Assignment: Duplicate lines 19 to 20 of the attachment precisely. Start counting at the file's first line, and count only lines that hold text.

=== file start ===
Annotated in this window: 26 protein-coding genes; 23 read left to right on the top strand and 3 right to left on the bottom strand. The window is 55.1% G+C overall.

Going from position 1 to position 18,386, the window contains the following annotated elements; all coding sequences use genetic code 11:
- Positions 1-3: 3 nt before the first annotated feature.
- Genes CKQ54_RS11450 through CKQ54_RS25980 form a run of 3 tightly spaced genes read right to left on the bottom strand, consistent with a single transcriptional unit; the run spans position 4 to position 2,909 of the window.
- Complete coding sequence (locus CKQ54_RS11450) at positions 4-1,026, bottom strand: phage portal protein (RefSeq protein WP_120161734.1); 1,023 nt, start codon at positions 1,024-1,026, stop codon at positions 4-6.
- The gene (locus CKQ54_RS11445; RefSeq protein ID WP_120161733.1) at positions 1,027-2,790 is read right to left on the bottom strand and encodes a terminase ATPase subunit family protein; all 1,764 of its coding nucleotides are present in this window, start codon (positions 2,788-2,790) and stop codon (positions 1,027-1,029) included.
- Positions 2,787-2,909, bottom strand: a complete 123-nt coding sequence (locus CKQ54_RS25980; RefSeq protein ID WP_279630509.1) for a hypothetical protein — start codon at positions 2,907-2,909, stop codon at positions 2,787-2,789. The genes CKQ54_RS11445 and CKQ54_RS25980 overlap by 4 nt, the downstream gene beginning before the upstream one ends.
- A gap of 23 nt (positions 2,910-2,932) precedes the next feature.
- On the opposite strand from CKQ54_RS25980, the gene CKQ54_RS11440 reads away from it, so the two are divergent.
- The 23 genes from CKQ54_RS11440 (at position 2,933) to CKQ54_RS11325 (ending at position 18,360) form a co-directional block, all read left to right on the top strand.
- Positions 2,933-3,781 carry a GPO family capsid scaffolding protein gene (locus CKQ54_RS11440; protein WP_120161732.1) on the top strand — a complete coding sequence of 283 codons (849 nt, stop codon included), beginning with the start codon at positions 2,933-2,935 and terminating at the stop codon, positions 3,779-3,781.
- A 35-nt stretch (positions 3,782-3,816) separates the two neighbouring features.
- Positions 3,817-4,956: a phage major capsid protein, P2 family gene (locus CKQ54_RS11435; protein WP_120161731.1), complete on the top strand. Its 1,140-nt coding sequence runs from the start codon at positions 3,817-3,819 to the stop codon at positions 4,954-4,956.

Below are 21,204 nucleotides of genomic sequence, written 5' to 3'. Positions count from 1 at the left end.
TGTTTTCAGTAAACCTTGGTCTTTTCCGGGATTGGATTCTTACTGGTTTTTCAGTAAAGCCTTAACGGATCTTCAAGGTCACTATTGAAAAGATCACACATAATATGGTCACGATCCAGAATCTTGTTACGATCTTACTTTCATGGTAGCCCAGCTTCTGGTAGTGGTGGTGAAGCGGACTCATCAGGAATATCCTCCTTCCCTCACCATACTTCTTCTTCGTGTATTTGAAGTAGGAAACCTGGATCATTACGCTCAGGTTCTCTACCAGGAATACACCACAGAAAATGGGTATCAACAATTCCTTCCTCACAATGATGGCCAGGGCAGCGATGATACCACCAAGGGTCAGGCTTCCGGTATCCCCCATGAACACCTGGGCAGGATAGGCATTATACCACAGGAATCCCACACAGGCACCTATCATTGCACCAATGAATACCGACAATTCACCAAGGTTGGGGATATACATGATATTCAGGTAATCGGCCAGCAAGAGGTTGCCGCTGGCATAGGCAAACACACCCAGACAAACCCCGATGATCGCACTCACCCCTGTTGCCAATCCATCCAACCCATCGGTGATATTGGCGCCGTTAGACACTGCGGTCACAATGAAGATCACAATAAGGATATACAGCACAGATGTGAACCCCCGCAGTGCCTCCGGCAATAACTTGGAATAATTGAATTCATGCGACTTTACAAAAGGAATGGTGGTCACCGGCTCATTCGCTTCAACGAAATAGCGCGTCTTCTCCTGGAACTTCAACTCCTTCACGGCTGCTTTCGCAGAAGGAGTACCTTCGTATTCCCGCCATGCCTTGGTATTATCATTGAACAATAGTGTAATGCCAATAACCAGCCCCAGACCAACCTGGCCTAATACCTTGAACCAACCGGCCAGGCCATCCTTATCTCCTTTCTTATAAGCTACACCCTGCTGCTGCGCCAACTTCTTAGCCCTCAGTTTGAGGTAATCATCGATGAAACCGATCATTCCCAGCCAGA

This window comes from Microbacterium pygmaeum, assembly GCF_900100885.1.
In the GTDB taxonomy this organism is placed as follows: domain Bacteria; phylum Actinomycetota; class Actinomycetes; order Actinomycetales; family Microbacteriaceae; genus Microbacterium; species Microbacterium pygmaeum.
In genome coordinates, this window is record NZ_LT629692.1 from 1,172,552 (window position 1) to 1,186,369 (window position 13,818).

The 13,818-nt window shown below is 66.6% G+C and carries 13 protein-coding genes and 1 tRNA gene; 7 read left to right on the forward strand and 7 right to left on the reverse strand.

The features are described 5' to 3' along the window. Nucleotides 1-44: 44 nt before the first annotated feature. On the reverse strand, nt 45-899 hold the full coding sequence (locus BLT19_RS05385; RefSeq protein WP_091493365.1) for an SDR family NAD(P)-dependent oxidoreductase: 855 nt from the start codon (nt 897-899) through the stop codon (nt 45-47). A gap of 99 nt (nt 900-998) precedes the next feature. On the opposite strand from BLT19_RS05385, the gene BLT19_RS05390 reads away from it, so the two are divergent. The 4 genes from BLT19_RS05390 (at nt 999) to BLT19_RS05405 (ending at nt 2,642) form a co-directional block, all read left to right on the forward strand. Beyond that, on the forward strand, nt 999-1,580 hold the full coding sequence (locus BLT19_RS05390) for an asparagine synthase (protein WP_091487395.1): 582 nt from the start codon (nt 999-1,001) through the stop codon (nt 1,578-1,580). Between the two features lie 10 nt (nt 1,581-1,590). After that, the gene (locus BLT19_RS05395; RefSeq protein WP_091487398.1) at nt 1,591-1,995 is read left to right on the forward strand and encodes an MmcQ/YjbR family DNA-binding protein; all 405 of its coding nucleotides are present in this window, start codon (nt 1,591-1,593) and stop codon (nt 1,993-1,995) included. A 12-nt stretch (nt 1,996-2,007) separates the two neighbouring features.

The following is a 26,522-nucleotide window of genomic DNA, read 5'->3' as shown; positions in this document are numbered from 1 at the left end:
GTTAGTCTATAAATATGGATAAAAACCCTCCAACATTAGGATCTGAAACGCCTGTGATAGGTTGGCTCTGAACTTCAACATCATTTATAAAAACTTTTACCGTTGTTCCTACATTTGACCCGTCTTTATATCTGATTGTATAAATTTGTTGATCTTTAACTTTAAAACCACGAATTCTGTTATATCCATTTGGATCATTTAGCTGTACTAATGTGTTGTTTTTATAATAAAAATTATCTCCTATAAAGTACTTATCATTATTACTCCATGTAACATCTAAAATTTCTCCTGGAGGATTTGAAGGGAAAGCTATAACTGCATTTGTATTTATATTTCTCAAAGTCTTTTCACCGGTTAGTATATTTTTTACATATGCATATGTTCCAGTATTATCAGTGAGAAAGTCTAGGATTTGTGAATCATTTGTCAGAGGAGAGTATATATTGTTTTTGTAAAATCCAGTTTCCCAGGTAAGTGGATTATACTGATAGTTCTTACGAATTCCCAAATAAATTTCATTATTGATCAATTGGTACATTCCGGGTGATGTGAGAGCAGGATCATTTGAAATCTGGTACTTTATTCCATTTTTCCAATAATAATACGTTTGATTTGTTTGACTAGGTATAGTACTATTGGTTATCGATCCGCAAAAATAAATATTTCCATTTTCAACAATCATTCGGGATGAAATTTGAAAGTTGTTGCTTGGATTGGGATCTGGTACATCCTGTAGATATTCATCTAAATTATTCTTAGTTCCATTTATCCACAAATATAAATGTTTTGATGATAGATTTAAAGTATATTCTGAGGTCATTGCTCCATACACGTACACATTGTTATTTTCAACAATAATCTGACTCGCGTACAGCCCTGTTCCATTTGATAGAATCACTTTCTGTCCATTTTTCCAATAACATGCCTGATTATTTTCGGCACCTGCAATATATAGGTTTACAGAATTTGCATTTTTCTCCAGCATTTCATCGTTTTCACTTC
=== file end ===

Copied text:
The 13,818-nt window shown below is 66.6% G+C and carries 13 protein-coding genes and 1 tRNA gene; 7 read left to right on the forward strand and 7 right to left on the reverse strand.

The features are described 5' to 3' along the window. Nucleotides 1-44: 44 nt before the first annotated feature. On the reverse strand, nt 45-899 hold the full coding sequence (locus BLT19_RS05385; RefSeq protein WP_091493365.1) for an SDR family NAD(P)-dependent oxidoreductase: 855 nt from the start codon (nt 897-899) through the stop codon (nt 45-47). A gap of 99 nt (nt 900-998) precedes the next feature. On the opposite strand from BLT19_RS05385, the gene BLT19_RS05390 reads away from it, so the two are divergent. The 4 genes from BLT19_RS05390 (at nt 999) to BLT19_RS05405 (ending at nt 2,642) form a co-directional block, all read left to right on the forward strand. Beyond that, on the forward strand, nt 999-1,580 hold the full coding sequence (locus BLT19_RS05390) for an asparagine synthase (protein WP_091487395.1): 582 nt from the start codon (nt 999-1,001) through the stop codon (nt 1,578-1,580). Between the two features lie 10 nt (nt 1,581-1,590). After that, the gene (locus BLT19_RS05395; RefSeq protein WP_091487398.1) at nt 1,591-1,995 is read left to right on the forward strand and encodes an MmcQ/YjbR family DNA-binding protein; all 405 of its coding nucleotides are present in this window, start codon (nt 1,591-1,593) and stop codon (nt 1,993-1,995) included. A 12-nt stretch (nt 1,996-2,007) separates the two neighbouring features.